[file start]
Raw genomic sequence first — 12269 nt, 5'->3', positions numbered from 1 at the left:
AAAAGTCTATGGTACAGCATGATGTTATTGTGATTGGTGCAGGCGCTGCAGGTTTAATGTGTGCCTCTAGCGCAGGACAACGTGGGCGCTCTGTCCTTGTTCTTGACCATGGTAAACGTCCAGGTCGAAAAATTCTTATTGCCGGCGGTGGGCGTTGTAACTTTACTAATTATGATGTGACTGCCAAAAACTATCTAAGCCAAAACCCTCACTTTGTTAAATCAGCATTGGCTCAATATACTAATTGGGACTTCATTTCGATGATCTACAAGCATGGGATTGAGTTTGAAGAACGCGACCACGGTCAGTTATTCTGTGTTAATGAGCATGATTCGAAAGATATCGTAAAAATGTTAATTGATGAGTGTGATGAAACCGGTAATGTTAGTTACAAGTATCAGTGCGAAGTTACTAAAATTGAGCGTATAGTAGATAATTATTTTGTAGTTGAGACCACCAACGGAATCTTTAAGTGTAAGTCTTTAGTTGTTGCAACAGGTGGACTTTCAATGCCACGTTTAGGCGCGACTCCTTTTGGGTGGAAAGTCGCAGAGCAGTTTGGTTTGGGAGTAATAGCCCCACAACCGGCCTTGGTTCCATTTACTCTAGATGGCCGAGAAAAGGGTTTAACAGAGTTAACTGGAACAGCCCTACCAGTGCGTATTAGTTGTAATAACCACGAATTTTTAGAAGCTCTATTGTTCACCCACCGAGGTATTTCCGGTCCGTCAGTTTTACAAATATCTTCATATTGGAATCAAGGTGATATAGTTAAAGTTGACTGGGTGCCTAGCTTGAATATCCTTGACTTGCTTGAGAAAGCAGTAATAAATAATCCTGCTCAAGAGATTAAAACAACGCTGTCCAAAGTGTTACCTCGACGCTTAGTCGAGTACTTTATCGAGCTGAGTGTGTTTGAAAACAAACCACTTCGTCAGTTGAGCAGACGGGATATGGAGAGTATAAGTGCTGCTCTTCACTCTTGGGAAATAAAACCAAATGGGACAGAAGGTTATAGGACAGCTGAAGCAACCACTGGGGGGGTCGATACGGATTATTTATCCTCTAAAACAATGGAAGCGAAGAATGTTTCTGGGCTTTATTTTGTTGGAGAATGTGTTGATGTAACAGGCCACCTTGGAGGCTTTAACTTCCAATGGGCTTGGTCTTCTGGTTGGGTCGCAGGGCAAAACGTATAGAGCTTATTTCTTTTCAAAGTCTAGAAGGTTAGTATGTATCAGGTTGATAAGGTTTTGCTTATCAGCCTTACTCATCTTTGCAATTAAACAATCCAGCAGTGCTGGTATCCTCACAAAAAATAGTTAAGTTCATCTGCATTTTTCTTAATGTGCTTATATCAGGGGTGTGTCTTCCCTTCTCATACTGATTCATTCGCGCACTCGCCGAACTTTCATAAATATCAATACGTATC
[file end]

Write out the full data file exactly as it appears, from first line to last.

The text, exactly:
Raw genomic sequence first — 12269 nt, 5'->3', positions numbered from 1 at the left:
AAAAGTCTATGGTACAGCATGATGTTATTGTGATTGGTGCAGGCGCTGCAGGTTTAATGTGTGCCTCTAGCGCAGGACAACGTGGGCGCTCTGTCCTTGTTCTTGACCATGGTAAACGTCCAGGTCGAAAAATTCTTATTGCCGGCGGTGGGCGTTGTAACTTTACTAATTATGATGTGACTGCCAAAAACTATCTAAGCCAAAACCCTCACTTTGTTAAATCAGCATTGGCTCAATATACTAATTGGGACTTCATTTCGATGATCTACAAGCATGGGATTGAGTTTGAAGAACGCGACCACGGTCAGTTATTCTGTGTTAATGAGCATGATTCGAAAGATATCGTAAAAATGTTAATTGATGAGTGTGATGAAACCGGTAATGTTAGTTACAAGTATCAGTGCGAAGTTACTAAAATTGAGCGTATAGTAGATAATTATTTTGTAGTTGAGACCACCAACGGAATCTTTAAGTGTAAGTCTTTAGTTGTTGCAACAGGTGGACTTTCAATGCCACGTTTAGGCGCGACTCCTTTTGGGTGGAAAGTCGCAGAGCAGTTTGGTTTGGGAGTAATAGCCCCACAACCGGCCTTGGTTCCATTTACTCTAGATGGCCGAGAAAAGGGTTTAACAGAGTTAACTGGAACAGCCCTACCAGTGCGTATTAGTTGTAATAACCACGAATTTTTAGAAGCTCTATTGTTCACCCACCGAGGTATTTCCGGTCCGTCAGTTTTACAAATATCTTCATATTGGAATCAAGGTGATATAGTTAAAGTTGACTGGGTGCCTAGCTTGAATATCCTTGACTTGCTTGAGAAAGCAGTAATAAATAATCCTGCTCAAGAGATTAAAACAACGCTGTCCAAAGTGTTACCTCGACGCTTAGTCGAGTACTTTATCGAGCTGAGTGTGTTTGAAAACAAACCACTTCGTCAGTTGAGCAGACGGGATATGGAGAGTATAAGTGCTGCTCTTCACTCTTGGGAAATAAAACCAAATGGGACAGAAGGTTATAGGACAGCTGAAGCAACCACTGGGGGGGTCGATACGGATTATTTATCCTCTAAAACAATGGAAGCGAAGAATGTTTCTGGGCTTTATTTTGTTGGAGAATGTGTTGATGTAACAGGCCACCTTGGAGGCTTTAACTTCCAATGGGCTTGGTCTTCTGGTTGGGTCGCAGGGCAAAACGTATAGAGCTTATTTCTTTTCAAAGTCTAGAAGGTTAGTATGTATCAGGTTGATAAGGTTTTGCTTATCAGCCTTACTCATCTTTGCAATTAAACAATCCAGCAGTGCTGGTATCCTCACAAAAAATAGTTAAGTTCATCTGCATTTTTCTTAATGTGCTTATATCAGGGGTGTGTCTTCCCTTCTCATACTGATTCATTCGCGCACTCGCCGAACTTTCATAAATATCAATACGTATC